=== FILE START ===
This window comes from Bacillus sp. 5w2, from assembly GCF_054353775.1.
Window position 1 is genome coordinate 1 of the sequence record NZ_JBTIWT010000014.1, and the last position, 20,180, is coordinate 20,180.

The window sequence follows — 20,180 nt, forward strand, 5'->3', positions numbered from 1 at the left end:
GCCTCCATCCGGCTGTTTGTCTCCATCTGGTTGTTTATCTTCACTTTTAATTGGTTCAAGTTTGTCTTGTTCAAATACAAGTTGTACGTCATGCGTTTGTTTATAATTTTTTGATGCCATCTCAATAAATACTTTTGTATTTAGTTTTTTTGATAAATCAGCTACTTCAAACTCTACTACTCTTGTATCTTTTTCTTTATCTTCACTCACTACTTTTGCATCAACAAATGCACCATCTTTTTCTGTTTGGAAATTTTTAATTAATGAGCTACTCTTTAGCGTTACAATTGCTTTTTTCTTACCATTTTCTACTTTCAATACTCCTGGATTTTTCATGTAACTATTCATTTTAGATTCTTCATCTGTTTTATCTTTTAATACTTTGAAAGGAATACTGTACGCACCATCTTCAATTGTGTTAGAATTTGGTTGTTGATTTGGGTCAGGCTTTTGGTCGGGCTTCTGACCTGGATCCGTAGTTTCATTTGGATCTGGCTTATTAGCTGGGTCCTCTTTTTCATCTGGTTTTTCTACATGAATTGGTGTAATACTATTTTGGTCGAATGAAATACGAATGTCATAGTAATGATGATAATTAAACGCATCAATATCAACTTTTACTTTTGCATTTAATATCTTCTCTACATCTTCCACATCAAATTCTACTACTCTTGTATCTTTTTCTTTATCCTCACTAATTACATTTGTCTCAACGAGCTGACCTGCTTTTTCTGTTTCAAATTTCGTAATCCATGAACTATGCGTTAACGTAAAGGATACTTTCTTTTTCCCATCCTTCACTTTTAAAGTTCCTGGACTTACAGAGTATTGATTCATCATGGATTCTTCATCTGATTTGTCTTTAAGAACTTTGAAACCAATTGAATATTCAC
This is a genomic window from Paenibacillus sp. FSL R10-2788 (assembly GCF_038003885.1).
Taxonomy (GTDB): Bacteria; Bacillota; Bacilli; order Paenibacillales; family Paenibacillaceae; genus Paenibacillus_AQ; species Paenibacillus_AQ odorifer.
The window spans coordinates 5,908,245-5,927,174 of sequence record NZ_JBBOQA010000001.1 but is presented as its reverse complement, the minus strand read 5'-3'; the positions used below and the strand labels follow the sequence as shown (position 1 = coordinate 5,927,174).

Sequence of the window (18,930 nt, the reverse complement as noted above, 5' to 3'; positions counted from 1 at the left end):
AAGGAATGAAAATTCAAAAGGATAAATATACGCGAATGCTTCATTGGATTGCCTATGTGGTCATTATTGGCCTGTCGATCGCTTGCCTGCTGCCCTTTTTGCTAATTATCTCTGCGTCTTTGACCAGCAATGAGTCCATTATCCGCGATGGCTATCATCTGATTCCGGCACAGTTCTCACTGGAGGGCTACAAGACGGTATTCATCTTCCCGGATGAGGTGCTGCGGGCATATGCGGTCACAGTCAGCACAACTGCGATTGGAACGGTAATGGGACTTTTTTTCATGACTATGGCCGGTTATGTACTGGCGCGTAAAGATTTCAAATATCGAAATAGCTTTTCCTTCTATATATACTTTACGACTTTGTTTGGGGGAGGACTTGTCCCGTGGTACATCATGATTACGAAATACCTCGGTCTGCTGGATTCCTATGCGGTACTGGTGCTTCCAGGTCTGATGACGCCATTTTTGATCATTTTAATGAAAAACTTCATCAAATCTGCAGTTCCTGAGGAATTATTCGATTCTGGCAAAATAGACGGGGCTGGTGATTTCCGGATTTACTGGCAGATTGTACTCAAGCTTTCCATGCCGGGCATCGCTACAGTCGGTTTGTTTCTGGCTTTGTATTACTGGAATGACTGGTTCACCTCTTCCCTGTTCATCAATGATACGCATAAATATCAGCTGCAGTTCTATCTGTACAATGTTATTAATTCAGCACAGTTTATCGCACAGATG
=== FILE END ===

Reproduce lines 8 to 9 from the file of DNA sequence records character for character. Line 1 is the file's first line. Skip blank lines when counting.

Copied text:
Sequence of the window (18,930 nt, the reverse complement as noted above, 5' to 3'; positions counted from 1 at the left end):
AAGGAATGAAAATTCAAAAGGATAAATATACGCGAATGCTTCATTGGATTGCCTATGTGGTCATTATTGGCCTGTCGATCGCTTGCCTGCTGCCCTTTTTGCTAATTATCTCTGCGTCTTTGACCAGCAATGAGTCCATTATCCGCGATGGCTATCATCTGATTCCGGCACAGTTCTCACTGGAGGGCTACAAGACGGTATTCATCTTCCCGGATGAGGTGCTGCGGGCATATGCGGTCACAGTCAGCACAACTGCGATTGGAACGGTAATGGGACTTTTTTTCATGACTATGGCCGGTTATGTACTGGCGCGTAAAGATTTCAAATATCGAAATAGCTTTTCCTTCTATATATACTTTACGACTTTGTTTGGGGGAGGACTTGTCCCGTGGTACATCATGATTACGAAATACCTCGGTCTGCTGGATTCCTATGCGGTACTGGTGCTTCCAGGTCTGATGACGCCATTTTTGATCATTTTAATGAAAAACTTCATCAAATCTGCAGTTCCTGAGGAATTATTCGATTCTGGCAAAATAGACGGGGCTGGTGATTTCCGGATTTACTGGCAGATTGTACTCAAGCTTTCCATGCCGGGCATCGCTACAGTCGGTTTGTTTCTGGCTTTGTATTACTGGAATGACTGGTTCACCTCTTCCCTGTTCATCAATGATACGCATAAATATCAGCTGCAGTTCTATCTGTACAATGTTATTAATTCAGCACAGTTTATCGCACAGATG